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The 2014 rookie running back class is one of the weakest in years.  Every back seems to have some good skills and some glaring holes in their game.  Auburn’s lead back Tre Mason is no exception while he has a lot of wiggle; I have some t masonserious doubts if he can be a starter at the next level. Now a potential wrist injury may even impact things to a greater degree.  To get a better idea of the skills he can bring to the NFL, I reviewed four of his 2013 games against Florida State (national championship game), Alabama, Missouri, and Texas A&M.  All of these opponents have plenty of NFL caliber defensive players, so his skill set will be easier to compare to NFL level talent.

At the Combine, Mason measured in at 5’ 8” 207 lbs. and ran a good 4.5 40 time, but looked dreadful in pass protection drills.  I didn’t see an elite athlete who can make a huge difference in the NFL.  He might be a volume back if he reaches his high upside.  The son of one of the founding members of De La Soul looks more like a larger version of Atlanta Falcons Jacquizz Rodgers aka short with quick feet and hips but lacking the power to be an NFL starter.  When you look at Rodger’s NFL production or lack thereof, you can tell that isn’t exactly a compliment.

The runner is very explosive as he starts and stops his feet quickly.  There is a bounce to his step that he always seems to be hovering instead of planting his feet.  The problem is that Mason doesn’t have a lot of leg power or strength, so he is stuck taking what the defense gives him, instead of moving the pile.  This limits him as a goal line option, but he does get good leverage and can make himself small in the hole. He has a good forward lean and kept his feet chopping trying to find an opening. The back sometimes braces him with an outstretched hand to regain his balance.  Despite this lack of power, he found his way into the end zone more often than not.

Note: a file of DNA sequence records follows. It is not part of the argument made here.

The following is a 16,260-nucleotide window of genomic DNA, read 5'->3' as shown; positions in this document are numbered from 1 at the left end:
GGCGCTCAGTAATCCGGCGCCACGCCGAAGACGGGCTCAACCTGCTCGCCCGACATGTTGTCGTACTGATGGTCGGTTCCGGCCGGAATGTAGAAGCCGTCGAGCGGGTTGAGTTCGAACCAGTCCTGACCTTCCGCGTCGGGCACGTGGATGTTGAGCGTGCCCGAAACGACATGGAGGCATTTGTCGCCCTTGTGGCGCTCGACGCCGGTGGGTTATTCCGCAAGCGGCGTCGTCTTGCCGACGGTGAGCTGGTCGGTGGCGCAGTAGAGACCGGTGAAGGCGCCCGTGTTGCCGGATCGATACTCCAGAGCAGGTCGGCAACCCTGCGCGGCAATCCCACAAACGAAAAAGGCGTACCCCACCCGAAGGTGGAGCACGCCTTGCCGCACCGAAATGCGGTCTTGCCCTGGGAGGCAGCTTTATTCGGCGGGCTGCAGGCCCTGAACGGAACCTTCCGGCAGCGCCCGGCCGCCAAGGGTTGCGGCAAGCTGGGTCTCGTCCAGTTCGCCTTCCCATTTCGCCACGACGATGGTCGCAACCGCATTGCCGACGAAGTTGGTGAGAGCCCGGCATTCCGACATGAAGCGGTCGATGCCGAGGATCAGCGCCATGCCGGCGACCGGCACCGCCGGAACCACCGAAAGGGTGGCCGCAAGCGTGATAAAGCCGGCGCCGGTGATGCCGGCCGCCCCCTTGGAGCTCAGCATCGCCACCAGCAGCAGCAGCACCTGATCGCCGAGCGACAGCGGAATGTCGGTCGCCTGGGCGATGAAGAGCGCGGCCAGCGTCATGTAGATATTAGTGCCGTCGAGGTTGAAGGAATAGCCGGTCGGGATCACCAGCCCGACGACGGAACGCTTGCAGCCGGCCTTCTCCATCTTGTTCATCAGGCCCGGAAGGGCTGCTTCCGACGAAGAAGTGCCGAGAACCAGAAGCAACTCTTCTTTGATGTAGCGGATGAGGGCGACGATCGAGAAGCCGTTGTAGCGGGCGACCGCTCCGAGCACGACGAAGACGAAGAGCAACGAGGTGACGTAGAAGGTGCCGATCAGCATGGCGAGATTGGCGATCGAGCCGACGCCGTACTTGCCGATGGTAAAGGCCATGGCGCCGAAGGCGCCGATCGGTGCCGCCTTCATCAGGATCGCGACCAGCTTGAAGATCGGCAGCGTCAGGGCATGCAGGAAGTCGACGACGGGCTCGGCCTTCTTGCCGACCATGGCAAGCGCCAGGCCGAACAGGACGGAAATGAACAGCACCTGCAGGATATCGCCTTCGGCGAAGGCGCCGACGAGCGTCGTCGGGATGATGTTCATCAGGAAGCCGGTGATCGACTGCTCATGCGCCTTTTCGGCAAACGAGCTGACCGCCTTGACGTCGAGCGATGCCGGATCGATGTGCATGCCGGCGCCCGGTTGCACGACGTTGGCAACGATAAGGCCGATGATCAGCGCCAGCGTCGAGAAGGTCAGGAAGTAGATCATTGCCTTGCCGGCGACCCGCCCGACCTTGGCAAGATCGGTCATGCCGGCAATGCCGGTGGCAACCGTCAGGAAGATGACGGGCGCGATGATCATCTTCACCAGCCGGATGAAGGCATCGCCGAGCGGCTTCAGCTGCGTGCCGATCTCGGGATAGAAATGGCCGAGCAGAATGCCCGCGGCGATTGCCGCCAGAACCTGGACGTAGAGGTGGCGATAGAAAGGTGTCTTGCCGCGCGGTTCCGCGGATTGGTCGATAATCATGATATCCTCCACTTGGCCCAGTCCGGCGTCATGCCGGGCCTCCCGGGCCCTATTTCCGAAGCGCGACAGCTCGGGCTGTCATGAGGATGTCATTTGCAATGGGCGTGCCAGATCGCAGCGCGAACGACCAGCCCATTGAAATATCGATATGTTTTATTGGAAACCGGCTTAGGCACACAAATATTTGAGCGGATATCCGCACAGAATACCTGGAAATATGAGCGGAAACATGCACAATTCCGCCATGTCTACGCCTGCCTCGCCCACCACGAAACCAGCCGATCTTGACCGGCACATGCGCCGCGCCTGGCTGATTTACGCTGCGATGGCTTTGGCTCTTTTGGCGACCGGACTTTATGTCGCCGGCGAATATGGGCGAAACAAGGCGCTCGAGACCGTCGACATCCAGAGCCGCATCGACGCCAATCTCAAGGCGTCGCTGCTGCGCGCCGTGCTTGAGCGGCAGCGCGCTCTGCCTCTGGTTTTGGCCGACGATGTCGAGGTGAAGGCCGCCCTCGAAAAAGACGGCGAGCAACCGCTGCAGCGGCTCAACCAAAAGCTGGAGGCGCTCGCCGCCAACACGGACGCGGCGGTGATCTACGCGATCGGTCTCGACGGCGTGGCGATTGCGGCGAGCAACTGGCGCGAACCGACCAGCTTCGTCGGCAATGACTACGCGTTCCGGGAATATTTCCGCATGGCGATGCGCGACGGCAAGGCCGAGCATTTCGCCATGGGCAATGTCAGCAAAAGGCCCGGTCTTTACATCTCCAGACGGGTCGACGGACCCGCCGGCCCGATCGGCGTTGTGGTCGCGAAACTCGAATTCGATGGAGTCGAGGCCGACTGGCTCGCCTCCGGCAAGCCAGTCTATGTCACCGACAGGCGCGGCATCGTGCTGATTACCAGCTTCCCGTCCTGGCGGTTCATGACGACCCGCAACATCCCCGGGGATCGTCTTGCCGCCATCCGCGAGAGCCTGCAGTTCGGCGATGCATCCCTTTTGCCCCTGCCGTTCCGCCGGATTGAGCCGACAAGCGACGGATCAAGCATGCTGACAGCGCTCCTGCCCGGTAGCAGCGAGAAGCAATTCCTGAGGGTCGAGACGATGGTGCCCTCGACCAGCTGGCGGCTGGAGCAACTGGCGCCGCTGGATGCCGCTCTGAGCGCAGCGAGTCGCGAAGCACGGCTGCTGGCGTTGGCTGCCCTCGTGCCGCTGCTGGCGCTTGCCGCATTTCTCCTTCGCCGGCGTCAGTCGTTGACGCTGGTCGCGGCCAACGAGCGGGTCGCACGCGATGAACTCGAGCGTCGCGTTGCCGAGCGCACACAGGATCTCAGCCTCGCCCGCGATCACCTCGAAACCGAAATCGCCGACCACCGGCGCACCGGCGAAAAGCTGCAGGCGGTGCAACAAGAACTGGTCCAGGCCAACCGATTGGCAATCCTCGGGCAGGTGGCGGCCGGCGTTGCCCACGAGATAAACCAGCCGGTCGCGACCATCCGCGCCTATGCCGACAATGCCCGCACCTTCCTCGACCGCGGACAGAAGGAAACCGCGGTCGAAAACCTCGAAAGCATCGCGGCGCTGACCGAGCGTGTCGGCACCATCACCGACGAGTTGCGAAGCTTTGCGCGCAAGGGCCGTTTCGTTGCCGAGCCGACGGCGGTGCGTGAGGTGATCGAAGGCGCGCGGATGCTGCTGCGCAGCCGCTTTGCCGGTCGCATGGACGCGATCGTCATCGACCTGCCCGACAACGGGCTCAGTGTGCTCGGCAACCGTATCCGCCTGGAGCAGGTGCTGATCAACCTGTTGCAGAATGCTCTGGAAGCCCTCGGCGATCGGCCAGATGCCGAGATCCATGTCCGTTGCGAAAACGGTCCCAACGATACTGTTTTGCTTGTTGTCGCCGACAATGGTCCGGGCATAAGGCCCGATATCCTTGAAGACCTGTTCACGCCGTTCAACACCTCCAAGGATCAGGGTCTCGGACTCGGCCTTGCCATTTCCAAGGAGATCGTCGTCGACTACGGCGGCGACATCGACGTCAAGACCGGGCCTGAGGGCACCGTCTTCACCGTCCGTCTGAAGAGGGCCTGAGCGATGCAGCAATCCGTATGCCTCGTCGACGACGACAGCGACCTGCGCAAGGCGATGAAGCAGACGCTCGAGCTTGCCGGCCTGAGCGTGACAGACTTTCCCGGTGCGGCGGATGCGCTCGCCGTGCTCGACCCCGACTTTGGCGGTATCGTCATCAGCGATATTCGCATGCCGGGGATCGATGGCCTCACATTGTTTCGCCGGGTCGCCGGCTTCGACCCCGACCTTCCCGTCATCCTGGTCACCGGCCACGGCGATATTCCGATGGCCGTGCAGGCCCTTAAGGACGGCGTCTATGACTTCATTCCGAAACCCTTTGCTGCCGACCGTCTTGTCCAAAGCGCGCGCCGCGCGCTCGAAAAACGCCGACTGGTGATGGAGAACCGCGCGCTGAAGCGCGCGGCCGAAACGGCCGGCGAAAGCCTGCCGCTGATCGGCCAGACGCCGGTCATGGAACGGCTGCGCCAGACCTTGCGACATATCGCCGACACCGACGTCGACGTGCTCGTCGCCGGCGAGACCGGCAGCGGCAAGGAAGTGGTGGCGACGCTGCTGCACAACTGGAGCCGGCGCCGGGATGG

His excellent vision helps him find the best angles to take, along his fantastic jump cut, lets him get away from slower defenders with ease.  Mason combines that quickness with a deadly shoulder shake/juke to freeze the defense in their tracks.  It’s his lateral agility and balance that makes him hard to tackle as you must secure him around the waist; otherwise he might squirt right around or past you.  He gets brought down quite often near pile of humanity when he doesn’t pick up his feet.  Another issue that I have is his tendency to put his back to the defense and try to leg press his way to moving the pile forward.  Rashard Mendenhall always tried that move and it did not work often.  I have serious doubts that he will be able to take the pounding that an NFL starting back has to endure as he receives more punishment than he delivers.

Mason is a better outside runner as he can make people miss in the open field, but he doesn’t have the explosion to create huge chunks of yardage.  Much like Rodgers, he might be a better returner than a running back.  He runs a bit too high for my taste, but he may be able to be successful in a one-cut and read offense that would use his quickness as strength.  If the young back is used on counters and sweeps with a zone blocking offensive line, he could be more effective than his skill set.  He has a good spin move that he uses with his stutter step that makes him more slippery than he really is.  The majority of the time, Mason lowers his shoulder, gets low, and keeps moving forward with sheer determination.

I see Mason as more of a change of pace back than a starter, but that has some major flaws.  The runner would simply get in the way of defenders when he was trying to pass block.  He did not step up and got knocked back or off-balance.  Pass protection seemed to be a foreign language to him.  He also catches the ball too much with his body, which hurts him as a third down back.  When any other offensive player has the ball, Mason looks lost on what to do next.  He needs to be more aggressive and try to block defenders, creating space for his teammates.

I have Mason just inside my top ten running backs, but I have seen him ranked higher.  There is nothing that jumps out at me as special with him.  A team that uses multiple running backs may be able to get the most out of him, but he will need to make drastic improvements in the passing game to become more than a two down back.  Location will decide more of his value than anything else I’m afraid.

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